In a probing narrative that is part meditation and part remembrance, Nobel Laureate V. S. Naipaul shares how his process of creative and intellectual assimilation across various cultures has shaped both his writing and his life. Naipaul discusses the writers to whom he was exposed early on and his first encounters with literary culture. He looks at what we have retained and what we have forgotten of the classical world, and he illuminates the ways in which Indian writers such as Gandhi and Nehru both reveal and conceal themselves and their nation. Full of humor and privileged insight, this is an eloquent, intimate exploration into the configuration of a writer's mind.More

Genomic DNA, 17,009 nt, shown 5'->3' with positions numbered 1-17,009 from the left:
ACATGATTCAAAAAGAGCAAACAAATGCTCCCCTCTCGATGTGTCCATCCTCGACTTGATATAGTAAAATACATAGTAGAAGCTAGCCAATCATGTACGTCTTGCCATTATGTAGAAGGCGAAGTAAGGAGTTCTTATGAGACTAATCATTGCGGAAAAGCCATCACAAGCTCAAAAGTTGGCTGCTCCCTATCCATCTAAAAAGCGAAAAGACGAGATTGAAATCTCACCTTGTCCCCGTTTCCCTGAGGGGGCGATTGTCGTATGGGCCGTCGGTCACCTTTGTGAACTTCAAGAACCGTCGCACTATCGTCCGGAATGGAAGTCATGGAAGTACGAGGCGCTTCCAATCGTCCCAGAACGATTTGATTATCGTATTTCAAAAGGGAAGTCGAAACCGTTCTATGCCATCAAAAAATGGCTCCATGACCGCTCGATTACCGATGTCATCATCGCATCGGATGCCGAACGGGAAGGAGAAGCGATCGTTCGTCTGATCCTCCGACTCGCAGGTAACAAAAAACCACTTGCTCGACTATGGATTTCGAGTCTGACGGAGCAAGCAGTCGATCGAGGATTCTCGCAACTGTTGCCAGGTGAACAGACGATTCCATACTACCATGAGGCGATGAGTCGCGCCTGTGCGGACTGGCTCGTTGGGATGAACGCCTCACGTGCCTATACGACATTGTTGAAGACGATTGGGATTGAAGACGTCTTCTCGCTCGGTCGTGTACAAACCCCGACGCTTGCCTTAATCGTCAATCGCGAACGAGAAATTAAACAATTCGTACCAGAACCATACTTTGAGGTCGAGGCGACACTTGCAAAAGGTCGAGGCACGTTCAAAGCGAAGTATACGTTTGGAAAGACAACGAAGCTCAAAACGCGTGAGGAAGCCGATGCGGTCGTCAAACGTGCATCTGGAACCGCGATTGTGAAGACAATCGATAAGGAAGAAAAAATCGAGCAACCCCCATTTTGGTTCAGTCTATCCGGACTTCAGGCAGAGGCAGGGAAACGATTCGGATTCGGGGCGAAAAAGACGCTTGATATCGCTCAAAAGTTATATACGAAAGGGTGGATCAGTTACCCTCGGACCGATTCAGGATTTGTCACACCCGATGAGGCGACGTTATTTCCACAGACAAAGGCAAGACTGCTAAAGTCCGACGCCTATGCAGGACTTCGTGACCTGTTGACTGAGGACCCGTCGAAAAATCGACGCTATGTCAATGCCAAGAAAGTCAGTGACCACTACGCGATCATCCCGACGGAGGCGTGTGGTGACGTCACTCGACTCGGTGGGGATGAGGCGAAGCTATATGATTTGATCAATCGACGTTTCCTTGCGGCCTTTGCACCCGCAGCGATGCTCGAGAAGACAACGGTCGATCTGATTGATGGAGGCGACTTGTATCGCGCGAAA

"As ever, Naipaul's sentences are tightly coiled and muscular; they embody the very qualities they praise....His characteristic excursions into the byways of history and autobiography are often revelatory, opening up new vistas....this is a brilliant work from a man who more than anybody else embodies what it means to be a writer." (The Observer)
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